Saturday

26th May 2018

Nine EU states to increase train security

  • Germany: 'We don’t want complete, comprehensive checks on people or luggage ... in Germany or Europe' (Photo: Arjan Eising)

Nine Western European countries decided Saturday (29 August) to increase ad-hoc checks of train passengers' identities and luggage.

But the experience of travelling by train in Europe is to remain largely unchanged.

Dear EUobserver reader

Subscribe now for unrestricted access to EUobserver.

Sign up for 30 days' free trial, no obligation. Full subscription only 15 € / month or 150 € / year.

  1. Unlimited access on desktop and mobile
  2. All premium articles, analysis, commentary and investigations
  3. EUobserver archives

EUobserver is the only independent news media covering EU affairs in Brussels and all 28 member states.

♡ We value your support.

If you already have an account click here to login.

“We can’t do and don’t want complete, comprehensive checks on people or luggage in trains in Germany or Europe", Germany's interior minister Thomas de Maiziere said, according to Associated Press.

De Maiziere and several transport and security ministers met in Paris eight days after the failed attack on a Thalys train from Amsterdam to Paris.

Representatives from Belgium, France, Germany, Luxembourg, Spain, Italy, the Netherlands, Switzerland, and the UK, as well as the European Commission, attended the meeting.

They decided identity checks of passengers, as well as luggage checks on stations and trains will increase “where it is necessary”, according to a statement released by French interior minister Bernard Cazeneuve.

The statement did not specify what constitutes "necessary".

“Mixed patrols, made up of law enforcement personnel from several countries, already exist in many countries. We will further reinforce these teams and deploy them more extensively,” the statement said.

The officials also decided to assess what the consequences would be of making it obligatory for international train tickets to be registered using the name of the passenger.

However, despite calls for increased security after a Moroccan gunman boarded an international train carrying an automatic rifle and a handgun, there is reluctance to make train security checks match those of air travel.

“The security and safety of passengers is our first priority. But of course we must not overreact”, EU transport commissioner Violeta Bulc said in a press release.

“It is essential that, as far as possible, public transport remains open and easily accessible. Security must be proportionate to the threat".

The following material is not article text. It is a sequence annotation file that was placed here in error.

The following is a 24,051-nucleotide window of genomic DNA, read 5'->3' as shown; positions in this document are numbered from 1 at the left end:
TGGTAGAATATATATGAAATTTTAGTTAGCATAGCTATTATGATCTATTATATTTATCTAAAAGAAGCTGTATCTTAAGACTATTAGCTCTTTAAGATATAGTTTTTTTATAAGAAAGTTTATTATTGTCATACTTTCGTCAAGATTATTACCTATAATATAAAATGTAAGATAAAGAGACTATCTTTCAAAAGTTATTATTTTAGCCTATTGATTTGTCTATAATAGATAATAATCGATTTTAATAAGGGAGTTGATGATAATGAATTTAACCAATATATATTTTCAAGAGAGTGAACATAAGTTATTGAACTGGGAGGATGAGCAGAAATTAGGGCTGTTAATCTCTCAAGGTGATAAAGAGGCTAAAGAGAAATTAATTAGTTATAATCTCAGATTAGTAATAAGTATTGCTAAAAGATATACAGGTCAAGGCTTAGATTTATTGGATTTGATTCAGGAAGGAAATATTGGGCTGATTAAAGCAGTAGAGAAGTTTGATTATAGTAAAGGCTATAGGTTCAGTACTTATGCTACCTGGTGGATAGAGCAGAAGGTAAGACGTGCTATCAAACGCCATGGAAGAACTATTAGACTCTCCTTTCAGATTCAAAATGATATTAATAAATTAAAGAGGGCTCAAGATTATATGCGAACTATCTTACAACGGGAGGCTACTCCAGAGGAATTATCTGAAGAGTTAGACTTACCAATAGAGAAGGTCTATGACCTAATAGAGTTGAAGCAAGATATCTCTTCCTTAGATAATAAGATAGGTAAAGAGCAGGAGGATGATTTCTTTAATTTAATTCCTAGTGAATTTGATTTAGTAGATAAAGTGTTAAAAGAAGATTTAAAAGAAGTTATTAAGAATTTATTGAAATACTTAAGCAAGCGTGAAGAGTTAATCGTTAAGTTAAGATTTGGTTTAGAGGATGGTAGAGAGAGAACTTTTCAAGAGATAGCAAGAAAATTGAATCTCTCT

EU transport ministers will discuss train safety again when they meet in October.

Train scare prompts talks on EU security

The European Commission won't rule out proposing new legislation after transport ministers in October meet to discuss security after a gunman boarded a Thalys trained armed with an assault rifle.

GDPR - a global 'gold standard'?

The new EU privacy rules are touted as a global 'gold standard' - but Mexico's former data commissioner warns some nations are far from ready.

New GDPR enforcer says complaints imminent

The European Data Protection Board is a new EU body tasked with enforcing the EU's privacy laws with powers to impose massive fines. Its head Andrea Jelinek told reporters complaints against companies are expected to be immediate.

Opinion

The dangers of resurgent nationalism in Greece

Virulent nationalism in Greece has been stirred up in the context of austerity and renewed negotiations with Macedonia. Recent attempts by the government to address the inequalities suffered by LGBT persons have also been met with a reactionary backlash.

News in Brief

  1. Italy set to pick eurosceptic finance minister
  2. UK foreign minister fooled by Russian pranksters
  3. Rajoy ally gets 33 years in jail for corruption
  4. Close race as polls open in Irish abortion referendum
  5. Gazprom accepts EU conditions on gas supplies
  6. Facebook tells MEPs: non-users are not profiled
  7. Commission proposes ending France deficit procedure
  8. UK households hit with Brexit income loss

Stakeholders' Highlights

  1. Counter BalanceEuropean Ombudsman requests more lending transparency from European Investment Bank
  2. Nordic Council of MinistersOECD Report: Gender Equality Boosts GDP Growth in Nordic Region
  3. Centre Maurits Coppieters“Peace and reconciliation is a process that takes decades” Dr. Anthony Soares on #Brexit and Northern Ireland
  4. Mission of China to the EUMEPs Positive on China’s New Measures of Opening Up
  5. Macedonian Human Rights MovementOld White Men are Destroying Macedonia by Romanticizing Greece
  6. Counter BalanceControversial EIB-Backed Project Under Fire at European Parliament
  7. Nordic Council of MinistersIncome Inequality Increasing in Nordic Countries
  8. European Jewish CongressEU Leaders to Cease Contact with Mahmoud Abbas Until He Apologizes for Antisemitic Comments
  9. International Partnership for Human RightsAnnual Report celebrates organization’s tenth anniversary
  10. Nordic Council of MinistersNordic Cooperation Needed on Green Exports and Funding
  11. Mission of China to the EUPremier Li Confirms China Will Continue to Open Up
  12. European Jewish CongressCalls on Brussels University to Revoke Decision to Honour Ken Loach